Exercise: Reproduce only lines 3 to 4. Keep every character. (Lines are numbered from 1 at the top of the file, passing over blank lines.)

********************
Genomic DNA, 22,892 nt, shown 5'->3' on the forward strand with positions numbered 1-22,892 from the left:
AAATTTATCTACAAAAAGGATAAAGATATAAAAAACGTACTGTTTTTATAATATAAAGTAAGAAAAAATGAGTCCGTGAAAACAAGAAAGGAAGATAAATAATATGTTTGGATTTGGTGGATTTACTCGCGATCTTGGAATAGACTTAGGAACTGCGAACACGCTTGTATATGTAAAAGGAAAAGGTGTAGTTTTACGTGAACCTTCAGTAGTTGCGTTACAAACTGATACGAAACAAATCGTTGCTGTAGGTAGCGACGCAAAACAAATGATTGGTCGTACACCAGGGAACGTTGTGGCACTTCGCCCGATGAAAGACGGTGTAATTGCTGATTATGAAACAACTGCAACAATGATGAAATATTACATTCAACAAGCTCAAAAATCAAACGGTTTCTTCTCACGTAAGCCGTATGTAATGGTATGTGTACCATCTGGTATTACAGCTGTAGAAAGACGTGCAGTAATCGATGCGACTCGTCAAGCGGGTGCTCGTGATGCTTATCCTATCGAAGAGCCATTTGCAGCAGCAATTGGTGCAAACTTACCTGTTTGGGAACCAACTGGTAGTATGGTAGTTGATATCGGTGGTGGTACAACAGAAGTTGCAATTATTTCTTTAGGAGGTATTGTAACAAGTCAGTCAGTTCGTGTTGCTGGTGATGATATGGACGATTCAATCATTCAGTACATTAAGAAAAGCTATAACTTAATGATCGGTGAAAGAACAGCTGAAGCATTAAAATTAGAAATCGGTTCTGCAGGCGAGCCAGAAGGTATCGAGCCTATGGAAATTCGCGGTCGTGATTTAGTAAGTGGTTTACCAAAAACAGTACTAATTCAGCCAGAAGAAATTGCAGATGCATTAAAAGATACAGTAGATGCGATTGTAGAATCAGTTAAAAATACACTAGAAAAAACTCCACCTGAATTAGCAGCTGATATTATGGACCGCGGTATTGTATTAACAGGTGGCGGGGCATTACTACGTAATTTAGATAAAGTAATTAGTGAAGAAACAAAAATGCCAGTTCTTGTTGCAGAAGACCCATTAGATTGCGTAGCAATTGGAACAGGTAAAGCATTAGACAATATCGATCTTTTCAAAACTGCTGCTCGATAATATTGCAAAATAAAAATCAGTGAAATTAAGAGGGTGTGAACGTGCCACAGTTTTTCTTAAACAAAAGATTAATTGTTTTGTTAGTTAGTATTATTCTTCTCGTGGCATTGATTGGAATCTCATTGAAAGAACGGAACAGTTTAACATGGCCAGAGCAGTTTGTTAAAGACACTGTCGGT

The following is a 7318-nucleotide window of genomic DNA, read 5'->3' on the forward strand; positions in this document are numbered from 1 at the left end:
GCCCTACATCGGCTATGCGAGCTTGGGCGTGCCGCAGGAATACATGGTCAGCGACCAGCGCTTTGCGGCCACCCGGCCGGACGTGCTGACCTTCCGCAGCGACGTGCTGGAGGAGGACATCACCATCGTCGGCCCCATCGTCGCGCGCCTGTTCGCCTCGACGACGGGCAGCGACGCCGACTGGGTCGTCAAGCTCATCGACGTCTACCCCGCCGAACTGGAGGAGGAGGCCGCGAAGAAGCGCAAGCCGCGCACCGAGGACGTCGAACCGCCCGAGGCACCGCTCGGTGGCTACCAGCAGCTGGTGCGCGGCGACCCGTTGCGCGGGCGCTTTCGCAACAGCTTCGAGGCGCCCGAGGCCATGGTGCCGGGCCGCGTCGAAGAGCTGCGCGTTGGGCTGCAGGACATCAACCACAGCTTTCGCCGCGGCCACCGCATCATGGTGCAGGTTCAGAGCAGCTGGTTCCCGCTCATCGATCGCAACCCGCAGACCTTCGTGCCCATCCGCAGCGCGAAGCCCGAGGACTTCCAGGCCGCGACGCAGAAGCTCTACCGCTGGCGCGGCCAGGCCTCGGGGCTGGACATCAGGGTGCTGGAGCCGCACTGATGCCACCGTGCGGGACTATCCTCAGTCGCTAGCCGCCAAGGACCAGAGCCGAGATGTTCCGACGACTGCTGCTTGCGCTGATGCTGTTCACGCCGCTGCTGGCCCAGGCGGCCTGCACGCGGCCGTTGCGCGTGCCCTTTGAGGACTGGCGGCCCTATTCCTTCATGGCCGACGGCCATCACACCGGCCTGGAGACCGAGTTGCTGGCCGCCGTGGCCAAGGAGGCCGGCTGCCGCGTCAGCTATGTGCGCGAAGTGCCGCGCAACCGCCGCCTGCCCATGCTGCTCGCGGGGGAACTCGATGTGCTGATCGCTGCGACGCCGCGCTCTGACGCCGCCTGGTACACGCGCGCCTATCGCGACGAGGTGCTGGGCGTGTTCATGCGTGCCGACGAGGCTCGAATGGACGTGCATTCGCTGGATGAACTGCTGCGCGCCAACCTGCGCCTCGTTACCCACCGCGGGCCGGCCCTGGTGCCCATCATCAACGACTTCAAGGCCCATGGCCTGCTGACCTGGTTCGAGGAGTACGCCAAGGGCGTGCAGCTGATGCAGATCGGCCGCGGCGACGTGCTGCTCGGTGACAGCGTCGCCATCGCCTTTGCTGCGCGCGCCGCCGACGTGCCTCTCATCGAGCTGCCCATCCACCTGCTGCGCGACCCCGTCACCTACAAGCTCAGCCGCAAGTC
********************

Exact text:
The following is a 7318-nucleotide window of genomic DNA, read 5'->3' on the forward strand; positions in this document are numbered from 1 at the left end:
GCCCTACATCGGCTATGCGAGCTTGGGCGTGCCGCAGGAATACATGGTCAGCGACCAGCGCTTTGCGGCCACCCGGCCGGACGTGCTGACCTTCCGCAGCGACGTGCTGGAGGAGGACATCACCATCGTCGGCCCCATCGTCGCGCGCCTGTTCGCCTCGACGACGGGCAGCGACGCCGACTGGGTCGTCAAGCTCATCGACGTCTACCCCGCCGAACTGGAGGAGGAGGCCGCGAAGAAGCGCAAGCCGCGCACCGAGGACGTCGAACCGCCCGAGGCACCGCTCGGTGGCTACCAGCAGCTGGTGCGCGGCGACCCGTTGCGCGGGCGCTTTCGCAACAGCTTCGAGGCGCCCGAGGCCATGGTGCCGGGCCGCGTCGAAGAGCTGCGCGTTGGGCTGCAGGACATCAACCACAGCTTTCGCCGCGGCCACCGCATCATGGTGCAGGTTCAGAGCAGCTGGTTCCCGCTCATCGATCGCAACCCGCAGACCTTCGTGCCCATCCGCAGCGCGAAGCCCGAGGACTTCCAGGCCGCGACGCAGAAGCTCTACCGCTGGCGCGGCCAGGCCTCGGGGCTGGACATCAGGGTGCTGGAGCCGCACTGATGCCACCGTGCGGGACTATCCTCAGTCGCTAGCCGCCAAGGACCAGAGCCGAGATGTTCCGACGACTGCTGCTTGCGCTGATGCTGTTCACGCCGCTGCTGGCCCAGGCGGCCTGCACGCGGCCGTTGCGCGTGCCCTTTGAGGACTGGCGGCCCTATTCCTTCATGGCCGACGGCCATCACACCGGCCTGGAGACCGAGTTGCTGGCCGCCGTGGCCAAGGAGGCCGGCTGCCGCGTCAGCTATGTGCGCGAAGTGCCGCGCAACCGCCGCCTGCCCATGCTGCTCGCGGGGGAACTCGATGTGCTGATCGCTGCGACGCCGCGCTCTGACGCCGCCTGGTACACGCGCGCCTATCGCGACGAGGTGCTGGGCGTGTTCATGCGTGCCGACGAGGCTCGAATGGACGTGCATTCGCTGGATGAACTGCTGCGCGCCAACCTGCGCCTCGTTACCCACCGCGGGCCGGCCCTGGTGCCCATCATCAACGACTTCAAGGCCCATGGCCTGCTGACCTGGTTCGAGGAGTACGCCAAGGGCGTGCAGCTGATGCAGATCGGCCGCGGCGACGTGCTGCTCGGTGACAGCGTCGCCATCGCCTTTGCTGCGCGCGCCGCCGACGTGCCTCTCATCGAGCTGCCCATCCACCTGCTGCGCGACCCCGTCACCTACAAGCTCAGCCGCAAGTC